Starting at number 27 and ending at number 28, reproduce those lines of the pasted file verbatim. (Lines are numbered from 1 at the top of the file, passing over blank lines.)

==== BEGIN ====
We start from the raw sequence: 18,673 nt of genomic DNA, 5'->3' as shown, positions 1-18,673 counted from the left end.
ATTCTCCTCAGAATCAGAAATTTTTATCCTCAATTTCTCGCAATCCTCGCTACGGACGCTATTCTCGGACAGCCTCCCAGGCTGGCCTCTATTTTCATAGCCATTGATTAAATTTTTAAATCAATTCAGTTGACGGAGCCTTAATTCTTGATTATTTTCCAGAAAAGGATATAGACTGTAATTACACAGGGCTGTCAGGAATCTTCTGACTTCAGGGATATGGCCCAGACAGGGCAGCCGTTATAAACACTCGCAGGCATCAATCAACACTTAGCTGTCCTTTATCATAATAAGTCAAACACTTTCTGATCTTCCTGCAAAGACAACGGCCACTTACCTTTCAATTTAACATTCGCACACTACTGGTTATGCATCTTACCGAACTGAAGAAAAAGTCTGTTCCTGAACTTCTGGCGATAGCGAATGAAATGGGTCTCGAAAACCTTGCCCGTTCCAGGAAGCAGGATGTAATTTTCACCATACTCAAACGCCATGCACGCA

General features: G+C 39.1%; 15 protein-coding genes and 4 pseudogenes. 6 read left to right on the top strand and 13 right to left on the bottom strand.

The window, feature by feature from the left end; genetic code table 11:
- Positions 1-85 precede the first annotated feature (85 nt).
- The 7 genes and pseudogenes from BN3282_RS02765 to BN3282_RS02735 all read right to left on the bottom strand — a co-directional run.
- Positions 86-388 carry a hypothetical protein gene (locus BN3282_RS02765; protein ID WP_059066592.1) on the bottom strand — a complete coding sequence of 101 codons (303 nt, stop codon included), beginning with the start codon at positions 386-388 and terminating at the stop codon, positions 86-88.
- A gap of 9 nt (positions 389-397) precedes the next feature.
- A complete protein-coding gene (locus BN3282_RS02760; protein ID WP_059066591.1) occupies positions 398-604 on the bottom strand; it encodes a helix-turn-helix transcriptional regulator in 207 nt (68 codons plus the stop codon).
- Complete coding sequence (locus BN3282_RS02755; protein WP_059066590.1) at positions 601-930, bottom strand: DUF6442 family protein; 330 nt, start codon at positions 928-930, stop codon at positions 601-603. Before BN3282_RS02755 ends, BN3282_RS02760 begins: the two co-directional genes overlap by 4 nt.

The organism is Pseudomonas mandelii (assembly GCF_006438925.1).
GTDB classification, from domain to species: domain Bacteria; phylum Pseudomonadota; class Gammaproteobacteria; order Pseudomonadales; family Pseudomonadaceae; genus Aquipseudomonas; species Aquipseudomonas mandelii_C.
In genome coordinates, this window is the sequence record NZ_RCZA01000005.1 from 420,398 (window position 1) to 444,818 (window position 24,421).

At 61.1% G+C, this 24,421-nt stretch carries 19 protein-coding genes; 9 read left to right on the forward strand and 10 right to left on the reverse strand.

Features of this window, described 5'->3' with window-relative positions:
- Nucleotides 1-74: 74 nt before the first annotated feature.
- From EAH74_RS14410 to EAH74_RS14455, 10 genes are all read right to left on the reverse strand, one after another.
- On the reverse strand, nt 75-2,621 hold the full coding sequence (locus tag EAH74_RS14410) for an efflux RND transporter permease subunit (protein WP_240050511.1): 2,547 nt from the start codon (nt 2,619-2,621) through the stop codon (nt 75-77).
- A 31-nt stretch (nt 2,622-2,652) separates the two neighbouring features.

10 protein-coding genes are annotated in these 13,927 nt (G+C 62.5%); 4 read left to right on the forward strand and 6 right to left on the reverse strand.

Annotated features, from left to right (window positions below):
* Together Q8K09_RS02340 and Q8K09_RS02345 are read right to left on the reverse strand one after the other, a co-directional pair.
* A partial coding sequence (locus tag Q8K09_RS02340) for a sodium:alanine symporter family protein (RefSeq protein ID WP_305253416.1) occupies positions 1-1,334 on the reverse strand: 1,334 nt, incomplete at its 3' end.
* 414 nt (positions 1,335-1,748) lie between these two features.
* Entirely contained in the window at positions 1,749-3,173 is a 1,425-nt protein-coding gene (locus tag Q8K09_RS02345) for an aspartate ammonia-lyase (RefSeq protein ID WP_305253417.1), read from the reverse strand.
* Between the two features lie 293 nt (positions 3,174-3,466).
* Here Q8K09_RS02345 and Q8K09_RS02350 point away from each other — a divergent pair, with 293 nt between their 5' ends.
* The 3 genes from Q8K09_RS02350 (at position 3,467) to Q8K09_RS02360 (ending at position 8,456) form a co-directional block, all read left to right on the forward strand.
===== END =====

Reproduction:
* Here Q8K09_RS02345 and Q8K09_RS02350 point away from each other — a divergent pair, with 293 nt between their 5' ends.
* The 3 genes from Q8K09_RS02350 (at position 3,467) to Q8K09_RS02360 (ending at position 8,456) form a co-directional block, all read left to right on the forward strand.